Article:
A Member noted that there was a slippage in the sum of just over £30m going into the next financial year, as a result of the pandemic etc, which he conceded was to a degree understandable, given the pressures that local authorities had faced in the last two years. He asked how this slippage compared with previous years. He also welcomed the news that Welsh Government were committing £2.65m of funding to support previous work undertaken in homes of residents in the Caerau Ward and he asked if the Council should also be adding to this funding through its Capital Programme allocation.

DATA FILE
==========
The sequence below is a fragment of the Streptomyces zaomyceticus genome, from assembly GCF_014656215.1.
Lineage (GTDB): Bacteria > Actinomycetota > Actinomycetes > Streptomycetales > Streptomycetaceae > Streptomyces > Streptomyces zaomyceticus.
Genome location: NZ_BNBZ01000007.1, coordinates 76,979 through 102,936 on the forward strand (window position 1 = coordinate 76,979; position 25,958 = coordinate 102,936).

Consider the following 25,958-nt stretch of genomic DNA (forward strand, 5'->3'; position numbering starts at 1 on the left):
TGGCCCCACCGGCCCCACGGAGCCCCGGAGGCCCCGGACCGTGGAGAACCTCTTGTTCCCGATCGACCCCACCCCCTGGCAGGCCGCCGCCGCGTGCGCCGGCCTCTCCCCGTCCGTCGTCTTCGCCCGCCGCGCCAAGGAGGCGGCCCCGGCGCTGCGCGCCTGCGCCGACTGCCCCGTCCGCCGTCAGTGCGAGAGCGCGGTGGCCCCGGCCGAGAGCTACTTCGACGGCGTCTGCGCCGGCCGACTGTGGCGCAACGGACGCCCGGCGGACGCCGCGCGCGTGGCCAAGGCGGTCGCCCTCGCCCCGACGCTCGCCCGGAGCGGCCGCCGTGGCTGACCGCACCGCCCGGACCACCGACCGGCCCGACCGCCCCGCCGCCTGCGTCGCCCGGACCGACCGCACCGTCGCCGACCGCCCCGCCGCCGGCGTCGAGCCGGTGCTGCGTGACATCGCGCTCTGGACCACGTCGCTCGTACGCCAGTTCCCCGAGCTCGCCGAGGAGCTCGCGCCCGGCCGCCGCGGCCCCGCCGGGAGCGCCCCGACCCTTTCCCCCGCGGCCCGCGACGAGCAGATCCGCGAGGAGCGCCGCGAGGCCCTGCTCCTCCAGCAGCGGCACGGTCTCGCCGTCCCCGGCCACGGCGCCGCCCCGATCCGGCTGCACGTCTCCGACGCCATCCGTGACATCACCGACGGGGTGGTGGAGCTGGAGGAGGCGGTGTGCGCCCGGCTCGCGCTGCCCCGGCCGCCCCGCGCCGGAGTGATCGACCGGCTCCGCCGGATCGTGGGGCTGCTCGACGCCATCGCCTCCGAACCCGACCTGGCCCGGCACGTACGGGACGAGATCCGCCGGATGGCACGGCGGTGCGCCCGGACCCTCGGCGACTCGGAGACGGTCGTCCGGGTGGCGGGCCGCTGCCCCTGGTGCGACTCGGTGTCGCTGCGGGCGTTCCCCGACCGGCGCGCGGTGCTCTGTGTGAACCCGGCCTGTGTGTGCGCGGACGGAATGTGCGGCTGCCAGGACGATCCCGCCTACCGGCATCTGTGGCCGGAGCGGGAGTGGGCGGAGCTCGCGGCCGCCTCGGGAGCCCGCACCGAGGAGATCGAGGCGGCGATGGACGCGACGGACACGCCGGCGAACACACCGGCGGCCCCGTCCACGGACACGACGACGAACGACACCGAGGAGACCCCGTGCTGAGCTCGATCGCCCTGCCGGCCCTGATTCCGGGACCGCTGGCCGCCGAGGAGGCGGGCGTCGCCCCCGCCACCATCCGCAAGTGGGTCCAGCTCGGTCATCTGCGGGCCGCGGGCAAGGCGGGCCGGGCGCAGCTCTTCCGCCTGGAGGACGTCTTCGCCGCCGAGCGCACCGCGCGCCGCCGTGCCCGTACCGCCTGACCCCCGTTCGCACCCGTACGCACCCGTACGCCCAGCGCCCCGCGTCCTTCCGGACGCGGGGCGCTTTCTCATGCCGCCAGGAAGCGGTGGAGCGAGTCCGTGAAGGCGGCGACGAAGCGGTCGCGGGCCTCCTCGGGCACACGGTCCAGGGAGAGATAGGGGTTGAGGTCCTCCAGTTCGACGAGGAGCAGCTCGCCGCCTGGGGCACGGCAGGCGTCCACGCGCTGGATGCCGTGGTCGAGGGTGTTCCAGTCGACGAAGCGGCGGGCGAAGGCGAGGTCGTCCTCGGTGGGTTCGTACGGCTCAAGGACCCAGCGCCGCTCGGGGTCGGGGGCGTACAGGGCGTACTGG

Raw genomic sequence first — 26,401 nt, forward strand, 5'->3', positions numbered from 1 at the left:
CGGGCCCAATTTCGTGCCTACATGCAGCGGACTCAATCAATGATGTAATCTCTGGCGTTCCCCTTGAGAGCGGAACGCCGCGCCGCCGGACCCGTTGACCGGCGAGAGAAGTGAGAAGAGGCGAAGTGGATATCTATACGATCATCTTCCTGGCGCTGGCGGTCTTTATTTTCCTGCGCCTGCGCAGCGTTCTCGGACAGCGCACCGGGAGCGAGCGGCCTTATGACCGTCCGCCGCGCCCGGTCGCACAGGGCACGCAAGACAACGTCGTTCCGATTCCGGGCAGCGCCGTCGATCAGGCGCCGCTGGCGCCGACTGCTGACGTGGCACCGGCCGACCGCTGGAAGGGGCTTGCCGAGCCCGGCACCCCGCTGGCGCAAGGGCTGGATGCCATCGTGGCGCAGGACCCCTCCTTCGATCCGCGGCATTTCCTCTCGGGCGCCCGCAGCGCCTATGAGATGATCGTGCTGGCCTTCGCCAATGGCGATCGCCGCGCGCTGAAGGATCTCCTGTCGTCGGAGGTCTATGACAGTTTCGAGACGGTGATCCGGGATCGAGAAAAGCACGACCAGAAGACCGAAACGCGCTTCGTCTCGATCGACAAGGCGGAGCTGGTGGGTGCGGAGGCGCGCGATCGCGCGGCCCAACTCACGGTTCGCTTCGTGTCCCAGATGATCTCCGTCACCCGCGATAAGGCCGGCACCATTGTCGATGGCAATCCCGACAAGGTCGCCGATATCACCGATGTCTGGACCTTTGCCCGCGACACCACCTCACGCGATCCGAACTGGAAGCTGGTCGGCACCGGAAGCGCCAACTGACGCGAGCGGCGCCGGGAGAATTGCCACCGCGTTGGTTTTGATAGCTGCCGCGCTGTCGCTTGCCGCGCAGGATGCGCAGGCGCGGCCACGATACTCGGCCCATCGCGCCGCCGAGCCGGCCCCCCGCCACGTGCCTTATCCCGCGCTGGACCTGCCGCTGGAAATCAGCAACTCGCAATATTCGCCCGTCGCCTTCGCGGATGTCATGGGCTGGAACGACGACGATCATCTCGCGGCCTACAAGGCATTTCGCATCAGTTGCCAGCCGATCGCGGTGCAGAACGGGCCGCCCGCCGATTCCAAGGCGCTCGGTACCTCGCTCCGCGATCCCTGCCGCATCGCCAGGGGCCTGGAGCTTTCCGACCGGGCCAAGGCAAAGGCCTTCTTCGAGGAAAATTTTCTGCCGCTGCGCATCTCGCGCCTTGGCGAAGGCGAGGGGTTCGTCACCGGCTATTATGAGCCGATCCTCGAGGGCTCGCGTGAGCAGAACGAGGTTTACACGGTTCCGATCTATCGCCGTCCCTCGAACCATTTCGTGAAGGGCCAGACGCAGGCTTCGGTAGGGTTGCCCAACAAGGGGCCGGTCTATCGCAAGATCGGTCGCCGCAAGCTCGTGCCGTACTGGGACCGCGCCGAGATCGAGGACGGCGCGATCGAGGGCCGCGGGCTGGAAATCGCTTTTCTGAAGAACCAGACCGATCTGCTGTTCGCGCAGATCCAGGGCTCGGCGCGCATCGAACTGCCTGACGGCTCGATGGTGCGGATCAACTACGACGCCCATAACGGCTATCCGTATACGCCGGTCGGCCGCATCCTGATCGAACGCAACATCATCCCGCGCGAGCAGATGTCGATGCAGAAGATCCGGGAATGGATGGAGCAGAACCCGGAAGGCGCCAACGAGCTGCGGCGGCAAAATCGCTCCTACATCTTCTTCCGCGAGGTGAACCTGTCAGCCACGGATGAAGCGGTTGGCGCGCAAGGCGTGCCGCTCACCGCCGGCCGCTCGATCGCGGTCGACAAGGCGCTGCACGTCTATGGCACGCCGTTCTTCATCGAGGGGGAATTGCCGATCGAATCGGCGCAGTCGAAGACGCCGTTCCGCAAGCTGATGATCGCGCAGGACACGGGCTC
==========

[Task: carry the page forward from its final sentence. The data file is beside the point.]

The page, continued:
In terms of the slippage comparisons for this year into next and comparisons with previous years, the Chief Officer – Finance, Performance and Change advised that she would look into this comparison outside of the meeting and in turn feed this back to the Member accordingly. Any changes to the Capital Programme, would be proposed by Cabinet in the usual way then presented to full Council following this, for determination.  


RESOLVED:                         That Council:-


(1)  Noted the Council’s Capital Programme 2021-22 Quarter 3 update to 31 December 2021 (at Appendix A to the report)

(2)  Approved the revised Capital Programme (at Appendix B)

Noted the projected Prudential and Other Indicators for 2021-22 (Appendix C)